Washington, DC - January 24, 2024 (Investorideas.com Newswire) With European natural gas demand expected to steeply decline over the next few years as renewable energy sources expand and energy efficiency improves, European energy experts are warning policymakers and investors about the potential risks of overinvestment in imported liquefied natural gas (LNG) infrastructure.
In particular, they're addressing a few voices in the Biden administration and the oil and gas industry who argue that continuing the expansion of LNG exports is vital to ensure Europe has enough gas as well as providing a guarantee of global energy security.
"The EU has already initiated its gas phase out, our analysis shows the EU will cut its oil and gas demand by one third by 2030 and gas can be effectively phased out by 2040," said Linda Kalcher, Executive Director of Strategic Perspectives. "The price of LNG is volatile and substantially higher than the one of pipeline gas. European governments and companies are massively scaling up renewables-based solutions as it's the best economic and energy security choice. New LNG investments will be a white elephant US investors will live to regret."
The International Energy Agency forecasts European gas demand to fall 8% from 2022-2026. Existing LNG import facilities in Germany and across Europe are already underutilized. Prof. Dr. Claudia Kemfert, economic expert at the German Institute for Economic Research and Leuphana University, Germany, said "Expanding LNG infrastructure in the USA and in the EU is a high economic risk that will very likely end up as stranded assets."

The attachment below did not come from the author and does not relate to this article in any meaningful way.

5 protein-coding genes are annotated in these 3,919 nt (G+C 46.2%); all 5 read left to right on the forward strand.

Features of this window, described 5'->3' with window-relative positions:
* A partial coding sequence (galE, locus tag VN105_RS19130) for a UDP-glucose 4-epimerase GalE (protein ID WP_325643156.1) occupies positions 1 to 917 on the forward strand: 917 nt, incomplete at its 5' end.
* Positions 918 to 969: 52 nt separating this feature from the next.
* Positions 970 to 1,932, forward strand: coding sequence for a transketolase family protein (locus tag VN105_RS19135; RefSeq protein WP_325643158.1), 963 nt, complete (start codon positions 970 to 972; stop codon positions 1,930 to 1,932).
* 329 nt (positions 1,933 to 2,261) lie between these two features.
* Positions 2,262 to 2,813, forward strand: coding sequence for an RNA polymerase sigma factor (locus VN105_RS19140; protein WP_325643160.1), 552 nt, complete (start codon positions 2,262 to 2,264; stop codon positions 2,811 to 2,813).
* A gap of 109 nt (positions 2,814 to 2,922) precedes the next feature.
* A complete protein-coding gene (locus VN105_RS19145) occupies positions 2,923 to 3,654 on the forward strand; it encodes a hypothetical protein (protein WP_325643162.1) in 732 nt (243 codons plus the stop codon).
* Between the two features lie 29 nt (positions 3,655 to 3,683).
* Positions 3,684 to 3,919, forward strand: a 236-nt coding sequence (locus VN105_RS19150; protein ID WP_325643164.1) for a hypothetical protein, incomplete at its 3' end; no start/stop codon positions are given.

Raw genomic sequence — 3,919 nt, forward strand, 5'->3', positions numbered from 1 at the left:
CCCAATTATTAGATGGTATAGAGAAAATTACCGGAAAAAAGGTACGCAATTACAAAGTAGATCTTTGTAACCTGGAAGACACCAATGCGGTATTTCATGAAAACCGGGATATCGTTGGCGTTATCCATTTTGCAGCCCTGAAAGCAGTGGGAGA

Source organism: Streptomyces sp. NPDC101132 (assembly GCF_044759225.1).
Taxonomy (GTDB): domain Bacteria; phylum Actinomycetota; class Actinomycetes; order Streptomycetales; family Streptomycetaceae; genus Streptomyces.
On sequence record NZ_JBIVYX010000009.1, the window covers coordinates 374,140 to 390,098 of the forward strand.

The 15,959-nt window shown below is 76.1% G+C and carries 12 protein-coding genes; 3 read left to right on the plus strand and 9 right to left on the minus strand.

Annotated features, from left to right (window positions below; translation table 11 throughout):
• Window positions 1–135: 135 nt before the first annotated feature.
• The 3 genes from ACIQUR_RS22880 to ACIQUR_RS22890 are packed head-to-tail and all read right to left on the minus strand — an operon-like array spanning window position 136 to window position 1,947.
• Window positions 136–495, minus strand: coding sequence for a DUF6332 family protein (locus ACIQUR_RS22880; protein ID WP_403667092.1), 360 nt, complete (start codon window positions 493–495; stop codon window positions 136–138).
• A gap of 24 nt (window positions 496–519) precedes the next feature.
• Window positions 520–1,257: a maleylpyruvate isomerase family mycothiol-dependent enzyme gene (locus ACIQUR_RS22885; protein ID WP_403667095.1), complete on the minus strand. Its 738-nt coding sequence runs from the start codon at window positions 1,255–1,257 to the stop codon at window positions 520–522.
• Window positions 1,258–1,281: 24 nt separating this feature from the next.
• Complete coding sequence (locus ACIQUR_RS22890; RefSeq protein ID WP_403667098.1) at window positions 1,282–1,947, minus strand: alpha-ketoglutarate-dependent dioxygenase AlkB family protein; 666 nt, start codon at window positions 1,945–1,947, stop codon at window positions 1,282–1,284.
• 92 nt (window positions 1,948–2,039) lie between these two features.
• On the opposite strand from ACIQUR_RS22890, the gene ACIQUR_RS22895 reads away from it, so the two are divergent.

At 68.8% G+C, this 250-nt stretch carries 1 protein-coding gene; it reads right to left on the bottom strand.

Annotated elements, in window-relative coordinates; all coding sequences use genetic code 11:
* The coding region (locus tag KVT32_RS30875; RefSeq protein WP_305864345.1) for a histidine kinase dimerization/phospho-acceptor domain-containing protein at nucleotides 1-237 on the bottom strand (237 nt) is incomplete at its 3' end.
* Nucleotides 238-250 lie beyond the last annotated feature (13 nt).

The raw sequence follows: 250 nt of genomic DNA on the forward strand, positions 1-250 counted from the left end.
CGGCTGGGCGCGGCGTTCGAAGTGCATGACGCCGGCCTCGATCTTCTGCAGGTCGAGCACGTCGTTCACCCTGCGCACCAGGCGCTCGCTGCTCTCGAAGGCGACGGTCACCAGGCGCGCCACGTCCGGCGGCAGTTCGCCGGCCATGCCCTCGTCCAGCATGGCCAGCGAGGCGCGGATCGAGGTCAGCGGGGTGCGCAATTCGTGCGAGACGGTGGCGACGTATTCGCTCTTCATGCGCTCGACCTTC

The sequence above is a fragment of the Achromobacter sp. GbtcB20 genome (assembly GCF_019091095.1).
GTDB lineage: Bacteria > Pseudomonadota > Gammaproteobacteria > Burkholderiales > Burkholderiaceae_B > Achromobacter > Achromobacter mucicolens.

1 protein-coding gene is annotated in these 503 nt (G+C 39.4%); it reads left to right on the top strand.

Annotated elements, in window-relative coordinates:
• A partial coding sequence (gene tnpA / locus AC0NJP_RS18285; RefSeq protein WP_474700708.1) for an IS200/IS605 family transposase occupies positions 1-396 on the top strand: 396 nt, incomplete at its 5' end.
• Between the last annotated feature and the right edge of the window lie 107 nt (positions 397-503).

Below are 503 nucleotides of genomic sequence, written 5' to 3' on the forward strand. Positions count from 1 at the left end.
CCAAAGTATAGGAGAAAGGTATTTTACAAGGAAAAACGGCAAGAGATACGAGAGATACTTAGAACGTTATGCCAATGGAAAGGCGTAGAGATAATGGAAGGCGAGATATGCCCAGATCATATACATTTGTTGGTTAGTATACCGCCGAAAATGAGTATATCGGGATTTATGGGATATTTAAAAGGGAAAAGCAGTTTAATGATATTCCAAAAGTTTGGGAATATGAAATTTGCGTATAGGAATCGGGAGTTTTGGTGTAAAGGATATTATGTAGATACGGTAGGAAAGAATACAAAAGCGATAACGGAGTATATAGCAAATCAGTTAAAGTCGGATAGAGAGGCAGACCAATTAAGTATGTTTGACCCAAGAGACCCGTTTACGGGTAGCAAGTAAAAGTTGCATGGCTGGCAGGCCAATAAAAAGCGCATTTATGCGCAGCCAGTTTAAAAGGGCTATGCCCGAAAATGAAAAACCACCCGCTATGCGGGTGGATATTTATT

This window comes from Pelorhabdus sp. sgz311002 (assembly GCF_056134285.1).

"Europe's ambitious climate goals mean that gas demand will decline dramatically over the coming years. Instead of locking in new infrastructure to export fossil gas to Europe we need a renewed drive for improving energy efficiency, renewable energy and electrification to move away from gas for good," said Dr Jan Rosenow, director at the Regulatory Assistance Project.
"We are already very close to the 1.5 °C climate change limit, so we can only emit more CO2 if at the same time the fossil methane emissions are reduced drastically. Expanding LNG production would do just the opposite," said Prof. Dr. Stefan Rahmstorf, climatologist at PIK and University of Potsdam.
Other experts concur that with falling gas demand and climate imperatives, overinvestment in transatlantic LNG infrastructure poses unacceptable economic and environmental risks.
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